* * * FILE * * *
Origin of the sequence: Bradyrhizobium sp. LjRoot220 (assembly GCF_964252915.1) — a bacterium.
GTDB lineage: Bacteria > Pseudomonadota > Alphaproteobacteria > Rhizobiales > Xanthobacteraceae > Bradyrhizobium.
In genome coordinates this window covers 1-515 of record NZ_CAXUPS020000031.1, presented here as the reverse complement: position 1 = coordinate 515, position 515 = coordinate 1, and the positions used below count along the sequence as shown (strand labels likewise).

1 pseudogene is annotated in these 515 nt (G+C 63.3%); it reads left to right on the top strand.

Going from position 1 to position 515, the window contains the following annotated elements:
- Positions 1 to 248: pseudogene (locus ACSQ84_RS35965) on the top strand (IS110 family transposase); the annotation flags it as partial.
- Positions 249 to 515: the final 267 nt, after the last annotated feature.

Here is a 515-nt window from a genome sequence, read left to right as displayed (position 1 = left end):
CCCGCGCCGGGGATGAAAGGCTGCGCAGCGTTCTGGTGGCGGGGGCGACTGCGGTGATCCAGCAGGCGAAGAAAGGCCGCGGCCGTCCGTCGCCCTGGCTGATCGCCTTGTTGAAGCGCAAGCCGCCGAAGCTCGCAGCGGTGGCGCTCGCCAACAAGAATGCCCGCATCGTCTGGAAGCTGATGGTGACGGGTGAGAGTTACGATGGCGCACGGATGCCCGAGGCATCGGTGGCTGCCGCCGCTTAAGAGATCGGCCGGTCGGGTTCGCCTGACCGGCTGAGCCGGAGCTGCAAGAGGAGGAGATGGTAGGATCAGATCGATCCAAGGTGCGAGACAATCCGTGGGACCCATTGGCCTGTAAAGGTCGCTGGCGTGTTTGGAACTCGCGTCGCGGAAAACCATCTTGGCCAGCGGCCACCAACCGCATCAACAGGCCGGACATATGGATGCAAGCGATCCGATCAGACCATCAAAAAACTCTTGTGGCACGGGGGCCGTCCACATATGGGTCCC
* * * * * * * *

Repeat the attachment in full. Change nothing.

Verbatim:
Origin of the sequence: Bradyrhizobium sp. LjRoot220 (assembly GCF_964252915.1) — a bacterium.
GTDB lineage: Bacteria > Pseudomonadota > Alphaproteobacteria > Rhizobiales > Xanthobacteraceae > Bradyrhizobium.
In genome coordinates this window covers 1-515 of record NZ_CAXUPS020000031.1, presented here as the reverse complement: position 1 = coordinate 515, position 515 = coordinate 1, and the positions used below count along the sequence as shown (strand labels likewise).

1 pseudogene is annotated in these 515 nt (G+C 63.3%); it reads left to right on the top strand.

Going from position 1 to position 515, the window contains the following annotated elements:
- Positions 1 to 248: pseudogene (locus ACSQ84_RS35965) on the top strand (IS110 family transposase); the annotation flags it as partial.
- Positions 249 to 515: the final 267 nt, after the last annotated feature.

Here is a 515-nt window from a genome sequence, read left to right as displayed (position 1 = left end):
CCCGCGCCGGGGATGAAAGGCTGCGCAGCGTTCTGGTGGCGGGGGCGACTGCGGTGATCCAGCAGGCGAAGAAAGGCCGCGGCCGTCCGTCGCCCTGGCTGATCGCCTTGTTGAAGCGCAAGCCGCCGAAGCTCGCAGCGGTGGCGCTCGCCAACAAGAATGCCCGCATCGTCTGGAAGCTGATGGTGACGGGTGAGAGTTACGATGGCGCACGGATGCCCGAGGCATCGGTGGCTGCCGCCGCTTAAGAGATCGGCCGGTCGGGTTCGCCTGACCGGCTGAGCCGGAGCTGCAAGAGGAGGAGATGGTAGGATCAGATCGATCCAAGGTGCGAGACAATCCGTGGGACCCATTGGCCTGTAAAGGTCGCTGGCGTGTTTGGAACTCGCGTCGCGGAAAACCATCTTGGCCAGCGGCCACCAACCGCATCAACAGGCCGGACATATGGATGCAAGCGATCCGATCAGACCATCAAAAAACTCTTGTGGCACGGGGGCCGTCCACATATGGGTCCC